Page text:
The NBA's Las Vegas Summer League is officially underway, giving a chance for recently drafted prospects to get their rookie seasons off on the right foot, borderline players to work their way into consideration for roster spots and home to plenty of sloppy basketball. Teams are constructed in relatively rudimentary form, and yet the summer showcase does grant an opportunity—however conditional—for talent scouting.
With that in mind, here's a closer examination of the performance of a few of the standout players from Day 2 in Vegas.
Tony Wroten, Memphis Grizzlies - Wroten's pre-draft profile was defined by its flaws; rather than stand as a 6'6'' playmaker who can fill in the gaps across the court, Wroten was pegged as turnover-prone, lacking in range and unreliable in his decision-making.
His Summer League debut provided a very different picture, as Wroten provided one of the most versatile and impressive performances from the first two days in Vegas.
Concerns over his jumper were temporarily quieted by perimeter makes (including two three-pointers), and although Wroten's ball-handling was predictably left-hand-centric, he was nonetheless able to create off the dribble and manage against a defense geared to prevent him from going to his left.
He polished off his performance with fantastic work on the glass, and should Wroten eventually come to be matched up with opposing point guards, that's easily the aspect of his game that will translate most easily to every-night NBA success.
We're a long way from being able to say anything definitive about Wroten, but his first game at the Cox Pavilion catapulted him onto the Summer League must-watch list.
Chris Singleton, Washington Wizards - Singleton is a defensive asset and a useful offensive player in the right contexts, but too easily drifts into trying to do too much. It's a noble flaw, but a glaring one; whenever Singleton tries to floor the ball or manufacture offense on his own, the results are often disastrous, and yet you can tell that he isn't fully comfortable sliding into a purely complementary role.
Singleton's spot-up jumper would be the most natural point of transition for him on offense, and yet he still has a ways to go in terms of flaring, curling and working his way into looks as a result of standard offensive motion.
Not much can go wrong when parking Singleton—a decent spot-up threat as-is—in the corner, but in order to become a more productive perimeter threat, he needs to expand his capacity to get open, continue to work on his ball-handling and figure out how to best play off of the personnel on the floor.
Jerome Randle, Memphis Grizzlies - Randle has yet to make an NBA roster since graduating from California in 2010, but he's become a Summer League regular and a curious NBA exclusion—the latter of which was reinforced by Randle's tremendous showing for the Grizzlies' Summer League team on Saturday.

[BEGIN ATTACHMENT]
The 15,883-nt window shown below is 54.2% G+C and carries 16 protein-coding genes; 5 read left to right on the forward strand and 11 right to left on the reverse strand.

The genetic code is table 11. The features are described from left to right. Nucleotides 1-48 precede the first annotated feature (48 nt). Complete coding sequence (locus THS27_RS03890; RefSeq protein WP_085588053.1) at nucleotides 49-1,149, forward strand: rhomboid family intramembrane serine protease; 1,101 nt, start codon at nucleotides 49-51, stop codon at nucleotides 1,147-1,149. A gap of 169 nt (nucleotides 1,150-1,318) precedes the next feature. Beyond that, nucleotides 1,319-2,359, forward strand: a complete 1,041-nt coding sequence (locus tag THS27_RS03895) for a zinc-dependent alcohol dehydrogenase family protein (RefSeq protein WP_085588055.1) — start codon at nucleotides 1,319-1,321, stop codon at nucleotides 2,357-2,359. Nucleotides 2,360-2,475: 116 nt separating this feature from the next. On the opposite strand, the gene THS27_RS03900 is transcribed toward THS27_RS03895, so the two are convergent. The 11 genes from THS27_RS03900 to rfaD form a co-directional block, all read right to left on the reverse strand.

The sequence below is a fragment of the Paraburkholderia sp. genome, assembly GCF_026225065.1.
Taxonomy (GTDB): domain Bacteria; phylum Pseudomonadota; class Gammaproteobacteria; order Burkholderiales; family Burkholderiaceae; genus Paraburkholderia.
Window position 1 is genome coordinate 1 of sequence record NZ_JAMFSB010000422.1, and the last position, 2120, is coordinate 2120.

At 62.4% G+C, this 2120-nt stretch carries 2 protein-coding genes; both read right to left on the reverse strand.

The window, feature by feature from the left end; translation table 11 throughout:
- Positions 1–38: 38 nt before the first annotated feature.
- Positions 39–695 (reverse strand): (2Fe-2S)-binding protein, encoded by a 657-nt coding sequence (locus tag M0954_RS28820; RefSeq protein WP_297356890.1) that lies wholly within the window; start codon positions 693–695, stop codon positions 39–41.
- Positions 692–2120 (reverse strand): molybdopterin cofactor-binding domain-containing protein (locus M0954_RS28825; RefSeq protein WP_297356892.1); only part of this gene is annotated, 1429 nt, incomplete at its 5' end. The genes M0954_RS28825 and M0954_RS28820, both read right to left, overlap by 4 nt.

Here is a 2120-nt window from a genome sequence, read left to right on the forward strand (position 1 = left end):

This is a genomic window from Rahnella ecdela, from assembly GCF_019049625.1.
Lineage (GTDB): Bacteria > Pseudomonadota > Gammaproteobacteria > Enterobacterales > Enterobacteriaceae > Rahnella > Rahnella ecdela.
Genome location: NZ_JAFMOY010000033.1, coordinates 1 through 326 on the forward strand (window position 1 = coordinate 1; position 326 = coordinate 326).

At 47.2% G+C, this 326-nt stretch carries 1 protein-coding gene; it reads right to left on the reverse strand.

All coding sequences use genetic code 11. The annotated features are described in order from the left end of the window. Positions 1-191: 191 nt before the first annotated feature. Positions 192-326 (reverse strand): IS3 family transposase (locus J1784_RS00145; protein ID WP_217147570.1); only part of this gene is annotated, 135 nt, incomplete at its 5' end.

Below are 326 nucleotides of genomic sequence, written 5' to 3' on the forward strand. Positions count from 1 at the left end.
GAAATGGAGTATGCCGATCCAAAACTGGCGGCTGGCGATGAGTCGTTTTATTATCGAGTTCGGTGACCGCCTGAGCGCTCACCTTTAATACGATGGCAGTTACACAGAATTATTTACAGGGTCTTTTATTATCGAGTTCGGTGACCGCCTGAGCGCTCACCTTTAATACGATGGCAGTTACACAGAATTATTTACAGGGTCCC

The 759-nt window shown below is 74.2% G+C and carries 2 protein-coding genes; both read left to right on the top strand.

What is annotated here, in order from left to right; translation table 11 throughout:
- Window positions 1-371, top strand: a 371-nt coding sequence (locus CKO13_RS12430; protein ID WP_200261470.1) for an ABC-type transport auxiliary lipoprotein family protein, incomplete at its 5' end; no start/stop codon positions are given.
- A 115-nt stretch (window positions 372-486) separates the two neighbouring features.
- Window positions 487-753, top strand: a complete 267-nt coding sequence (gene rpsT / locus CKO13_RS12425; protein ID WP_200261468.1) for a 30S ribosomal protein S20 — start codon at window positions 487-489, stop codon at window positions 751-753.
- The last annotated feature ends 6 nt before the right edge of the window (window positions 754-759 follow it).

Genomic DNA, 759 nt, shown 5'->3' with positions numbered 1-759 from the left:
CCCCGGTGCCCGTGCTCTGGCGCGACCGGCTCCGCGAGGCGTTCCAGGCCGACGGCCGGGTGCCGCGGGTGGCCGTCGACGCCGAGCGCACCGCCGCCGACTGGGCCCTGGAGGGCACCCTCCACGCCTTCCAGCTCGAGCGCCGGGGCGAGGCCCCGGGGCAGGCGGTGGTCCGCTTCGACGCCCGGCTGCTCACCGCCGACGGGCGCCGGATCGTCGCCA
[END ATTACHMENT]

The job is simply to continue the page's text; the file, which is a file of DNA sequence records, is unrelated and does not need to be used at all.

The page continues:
Randle officially stands at 5'10", but his slight stature doesn't preclude him from manipulating defenses with his dribble penetration or creating quality mid-range shots by dashing into open space. The defensive end is obviously another issue entirely, but Randle is quick and aggressive enough to get into opponents on the perimeter, in part off-setting some of what he surrenders by way of his height.
In a world where so many sub-six-foot ball-handlers have found NBA success, I have a hard time believing that Randle—who is both so quick and so patient—couldn't find his way in the big leagues if given the opportunity.
Jeremy Lamb, Houston Rockets - Lamb is a prime example of a natural scorer—he isn't the purest shooter or the safest ball-handler, but he works his way into good opportunities and converts them seemingly with ease. In a Summer League context, that's fantastic; Las Vegas is a frequent home for broken offensive sets, and Lamb is a fitting candidate to convert disorganization into efficient scoring.
Yet I'm curious to see just how he fits into a team with a more stable offensive function, even if Houston—which at the moment is seemingly composed of almost entirely young players—isn't likely to be an immediate home for such order. We know that Lamb can put up points in a loose context, and that his natural bent should make him a good late-option scorer at the NBA level.
But where does he fit in the initial phases of the offense's progression, and should he operate as a shot-creator, a supplementary shooter or the more likely combination thereof?
Matt Janning, Memphis Grizzlies - Janning has the uncanny capacity to make smart cuts appear to be parts of a structured offense, even when the on-court mayhem in Vegas clearly shows otherwise. Whether learned or strictly innate, Janning understands rather perfectly how to slide into a lineup as a complementary player, and his movement without the ball just begs to be used in a system built on flex principles.
The Northeastern product is so often overlooked for the sake of players with more promise, but I'm surprised that teams in need of more immediately usable pieces haven't looked his way over the past few seasons.
Janning shoots, he slashes, and he has no misconceptions about who he is or how he should play. That's a valuable asset to have around for teams in need of wings but lacking in resources, and yet thus far the only gigs Janning has been able to secure have been in the D-League and in Italy.
That may change if he continues to perform in the same capacity as he did on Saturday; NBA teams couldn't possibly ignore a consummate role player archetype in their midst forever, right?
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